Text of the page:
In the face of such a disturbing picture of extreme and intolerant beliefs, one might have expected universal condemnation from public figures who consider themselves to be enlightened and progressive. So what was the reaction from the former heads of Education in Birmingham, the Runnymede Trust and the National Youth Agency? “A biased mix of uncorroborated smear, anecdote, hoax and chatroom gossip,” said Sir Tim Brighouse, Robin Richardson and Tom Wylie in a jointly-signed letter to the Guardian. The evidence adduced was “not forensic” and was “unlikely to bear scrutiny”.
One of the reasons Gove asked Clarke to investigate the Trojan Horse affair was because, as a former policeman, he had a reputation as a patient investigator who understood the difference between hard evidence and hearsay.
Shahid Akmal, a former Revenue and Customs official, was chair of Nansen Primary governors. What is his view of women — especially non-Muslim women? While acknowledging that women can be as intelligent as men, Akmal considers that “emotionally women are much weaker . . . they are not on the same level”. He also thinks they should stay at home to “look after the house, look after the children”. He disapproves of women who become “high-flying” politicians: “She has to sacrifice her family, she has to sacrifice her children, she has to sacrifice her husband, all in the name of equality.”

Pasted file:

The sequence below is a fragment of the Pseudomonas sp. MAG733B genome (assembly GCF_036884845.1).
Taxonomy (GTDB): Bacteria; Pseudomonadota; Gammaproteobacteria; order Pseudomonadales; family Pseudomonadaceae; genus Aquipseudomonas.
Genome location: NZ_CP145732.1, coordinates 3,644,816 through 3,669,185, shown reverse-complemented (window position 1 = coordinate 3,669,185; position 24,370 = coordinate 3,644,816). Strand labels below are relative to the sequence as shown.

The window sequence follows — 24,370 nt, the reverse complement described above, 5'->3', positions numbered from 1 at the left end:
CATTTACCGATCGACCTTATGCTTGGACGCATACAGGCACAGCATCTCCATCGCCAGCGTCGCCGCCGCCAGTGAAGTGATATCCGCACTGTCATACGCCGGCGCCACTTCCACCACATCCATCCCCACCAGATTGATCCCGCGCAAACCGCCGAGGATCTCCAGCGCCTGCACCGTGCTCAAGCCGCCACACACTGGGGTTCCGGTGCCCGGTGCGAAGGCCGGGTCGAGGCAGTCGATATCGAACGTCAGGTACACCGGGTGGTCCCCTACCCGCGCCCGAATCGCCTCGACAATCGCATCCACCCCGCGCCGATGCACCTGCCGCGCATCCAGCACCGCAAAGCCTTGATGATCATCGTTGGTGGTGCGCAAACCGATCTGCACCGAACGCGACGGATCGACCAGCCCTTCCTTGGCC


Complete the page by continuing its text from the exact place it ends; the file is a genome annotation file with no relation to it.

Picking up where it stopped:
Recorded by an undercover reporter, Akmal also says: “Our women are much, much better consciously in the heart than any white women . . . White women have the least amount of morals.”
Equally revealing have been the 3,250 postings from the Park View Brotherhood’s discussion group on WhatsApp, a messaging application. Set up and administered by Park View School’s acting principal Mozz Hussain, its core contributors were mainly teachers there or at Nansen Primary, or the Park View Trust’s other school, Golden Hillock secondary.
Here’s a sample of the posts. Commenting on a BBC report about gays in Pakistan, Teacher A says: “If you have just eaten, read after two hours. Caution advised.” To which Teacher B replies: “This stuff is disgusting and must happen but we should try to lift our imam (faith) in these difficult times rather than buy into this type of cheap sensational garbage . . .”
Teacher A goes on: “. . . these filthy crime is happening in the land that our parents belong to . . . the practice of homosexuality is certainly the signs of the end of times. This agenda is also being promoted by our government in the UK, therefore, it’s imperative that we as educators don’t shy away from this . . .”
Besides children being encouraged to disparage Christmas — with celebrations banned at two primary schools, Nansen and Oldknow Academy — Clarke cites allegations of “racist attitudes promoted in assembly”. One example is the teacher reported to have told children that Christians were “all liars”. A teacher is also said to have told children Christians and Jews were ignorant.